I haven't used Visio for a few years but I did use it a ton in 1999-2000, sometimes for IA. I'm using OmniGraffle Pro 4 right now for IA.
I've never used Axure RT but it looks decent; I viewed one of their demos and it looks like their scripted UI functionality is deeper than OmniGraffle's, or at least easier to do fancy stuff. OmniGraffle can do inter-document links, open files, run an AppleScript, etc. but it looks like Axure RT has more of a menu-driven model for creating elaborate stuff.
As for OmniGraffle Pro 4 vs. Visio 2000 (the only Visio comparison I can make), IMO it is in every way nicer to use, less buggy, less aggravating than Visio. If you've used Visio you know exactly what I mean when I say that it's aggravating - lots of rough edges, having to do things over and over to try and get it to do what you want, etc. OmniGraffle is much more polished and sane.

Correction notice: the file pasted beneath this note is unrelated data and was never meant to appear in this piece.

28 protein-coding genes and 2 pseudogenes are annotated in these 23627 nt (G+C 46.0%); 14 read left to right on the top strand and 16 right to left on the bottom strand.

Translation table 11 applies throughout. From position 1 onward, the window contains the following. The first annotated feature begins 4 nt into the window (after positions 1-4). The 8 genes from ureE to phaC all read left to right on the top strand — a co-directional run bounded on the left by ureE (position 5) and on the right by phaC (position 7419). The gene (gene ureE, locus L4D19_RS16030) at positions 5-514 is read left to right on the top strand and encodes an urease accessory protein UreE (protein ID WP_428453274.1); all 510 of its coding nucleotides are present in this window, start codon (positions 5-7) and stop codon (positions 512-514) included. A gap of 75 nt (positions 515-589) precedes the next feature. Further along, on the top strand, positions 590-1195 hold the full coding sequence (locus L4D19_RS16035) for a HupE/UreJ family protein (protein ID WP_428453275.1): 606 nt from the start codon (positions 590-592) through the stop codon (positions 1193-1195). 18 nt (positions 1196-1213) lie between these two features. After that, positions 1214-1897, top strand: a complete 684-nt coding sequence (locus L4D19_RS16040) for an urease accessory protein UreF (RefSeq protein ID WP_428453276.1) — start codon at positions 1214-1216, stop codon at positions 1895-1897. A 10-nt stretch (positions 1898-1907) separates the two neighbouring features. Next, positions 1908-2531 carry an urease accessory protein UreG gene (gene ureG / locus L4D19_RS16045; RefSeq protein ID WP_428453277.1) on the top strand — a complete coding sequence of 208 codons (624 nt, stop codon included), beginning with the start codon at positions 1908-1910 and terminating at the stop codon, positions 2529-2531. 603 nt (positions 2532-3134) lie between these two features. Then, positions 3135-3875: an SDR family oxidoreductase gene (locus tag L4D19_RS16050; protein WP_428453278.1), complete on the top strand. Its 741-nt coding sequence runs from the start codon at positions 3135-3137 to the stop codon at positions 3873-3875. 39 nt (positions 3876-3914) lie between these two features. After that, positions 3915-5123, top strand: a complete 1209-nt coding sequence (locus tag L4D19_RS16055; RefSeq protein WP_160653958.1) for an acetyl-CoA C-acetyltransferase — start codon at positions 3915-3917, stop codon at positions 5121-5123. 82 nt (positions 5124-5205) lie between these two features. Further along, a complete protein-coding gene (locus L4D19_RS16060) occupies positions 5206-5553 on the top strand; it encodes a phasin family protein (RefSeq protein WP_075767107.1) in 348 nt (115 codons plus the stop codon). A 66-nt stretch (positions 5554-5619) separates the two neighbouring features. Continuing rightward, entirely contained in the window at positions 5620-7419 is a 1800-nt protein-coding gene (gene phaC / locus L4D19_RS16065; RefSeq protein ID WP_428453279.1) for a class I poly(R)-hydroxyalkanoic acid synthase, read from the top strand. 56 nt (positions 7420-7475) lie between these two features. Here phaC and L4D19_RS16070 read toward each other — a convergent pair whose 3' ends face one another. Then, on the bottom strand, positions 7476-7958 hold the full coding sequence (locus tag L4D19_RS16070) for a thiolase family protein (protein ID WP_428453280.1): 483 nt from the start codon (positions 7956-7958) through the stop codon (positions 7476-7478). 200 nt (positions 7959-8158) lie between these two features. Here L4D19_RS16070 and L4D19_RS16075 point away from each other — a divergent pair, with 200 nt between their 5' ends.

OG for IA: A stencil is provided for Jesse James Garett's IA vocabulary which is good for site maps. I'm also using a stencil I downloaded from Michael Angeles' site
for individual wireframe elements. BTW stencils are trivial to make since they're just plain old OmniGraffle documents in a specific folder. So, I've made a few elements of my own and put them in a stencil.
I'm very happy with OmniGraffle for IA, and mainly that's because it's a really good general diagramming tool. I don't want a specialized IA tool with advanced interactivity or requirements exporting like Axure RT (its generated requirements documents look pretty pointless to me) so OmniGraffle is a really good fit. From what I've seen, it's also becoming something of a de facto standard among Mac based IA's, so there are several sites with general advice that also provide OmniGraffle samples and/or stencils alongside the Visio versions.
I should add that if I were working on a project with very poor definition of design direction that needed lots of stakeholder or end user feedback, I might lean toward a tool that helped me build hi-fi prototypes such as Axure RT or maybe Ruby on Rails, and skip the site map / wireframe step altogether. As it is I am working on a small team with very strong internal design leadership so it's more efficient to work in wireframe land and defer pretty prototypes and implementation until later.